There are so many times that I have heard people, including myself, say that we are getting too old for the conflicts that are to come. It’s easy to think that the trials that we all see as inevitable are for young men, and let’s face it, many of us cannot consider ourselves to be young any longer. So let’s take comfort in the story of Samuel Whittemore.
Samuel was not a young man when he enlisted in the Third Massachusetts Regiment and fought the French in Canada. He was 49 years old when he killed a French officer and took his sword as a war trophy.
Mr. Whittemore wasn’t done. He fought again against Chief Pontiac in the Great Lakes region at 67 years old as he led troops against the French and Indians. During that conflict, he took a pair of dueling pistols as war trophies.
For the next decade or so, he became a respected leader in the civic arena. He lobbied against the government, speaking out and being a general pain in the ass. He protested the government’s actions, complaining about this and that, went to meetings of government, and represented his town as a member of the Committee of Correspondence. That was how it came to be that, in 1772, Whittemore was one of the three contributors to Cambridge, Massachusetts’ statement in objection to the Tea Act:
If we cease to assert Our rights we shall dwindle into supineness and the chains of slavery shall be fast rivetted upon us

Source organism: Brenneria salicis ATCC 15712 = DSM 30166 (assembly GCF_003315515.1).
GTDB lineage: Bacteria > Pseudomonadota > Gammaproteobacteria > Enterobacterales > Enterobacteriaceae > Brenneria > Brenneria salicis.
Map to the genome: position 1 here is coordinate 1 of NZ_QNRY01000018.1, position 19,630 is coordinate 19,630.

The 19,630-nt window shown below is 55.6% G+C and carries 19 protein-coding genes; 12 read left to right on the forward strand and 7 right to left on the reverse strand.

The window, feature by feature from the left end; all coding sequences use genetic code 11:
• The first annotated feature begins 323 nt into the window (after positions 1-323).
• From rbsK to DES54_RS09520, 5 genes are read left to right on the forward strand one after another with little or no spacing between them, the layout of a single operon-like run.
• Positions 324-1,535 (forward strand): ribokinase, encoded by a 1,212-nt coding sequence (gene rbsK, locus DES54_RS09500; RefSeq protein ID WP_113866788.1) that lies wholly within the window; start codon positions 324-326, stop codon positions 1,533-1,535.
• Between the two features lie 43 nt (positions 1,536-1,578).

Then came the day when Samuel Whittemore’s family found him in his farm’s field, lying in a pool of blood, and even the town’s doctor didn’t believe that he would survive. British soldiers had left Samuel Whittemore in a pool of blood alongside a stone wall in Menotomy, Mass. after shooting the old farmer in the face, then bayoneted him at least six times and clubbed him, apparently, to death as they retreated from the skirmish at Lexington and Concord on April 19, 1775. Samuel was 78 years old.
Located near him were the bodies of three British soldiers: one shot by a musket, another by a dueling pistol, and a third run through with an ornate French sword.
Samuel survived that day, against all odds, and lived to the ripe old age of 96. He is currently buried in Arlington, Massachusetts.
Massachusetts would not honor his heroism for another 230 years, when in 2005, Captain Samuel Whittemore was made the official state hero of the Commonwealth of Massachusetts.
This is the reason why we stand for the National Anthem, to honor men such as this.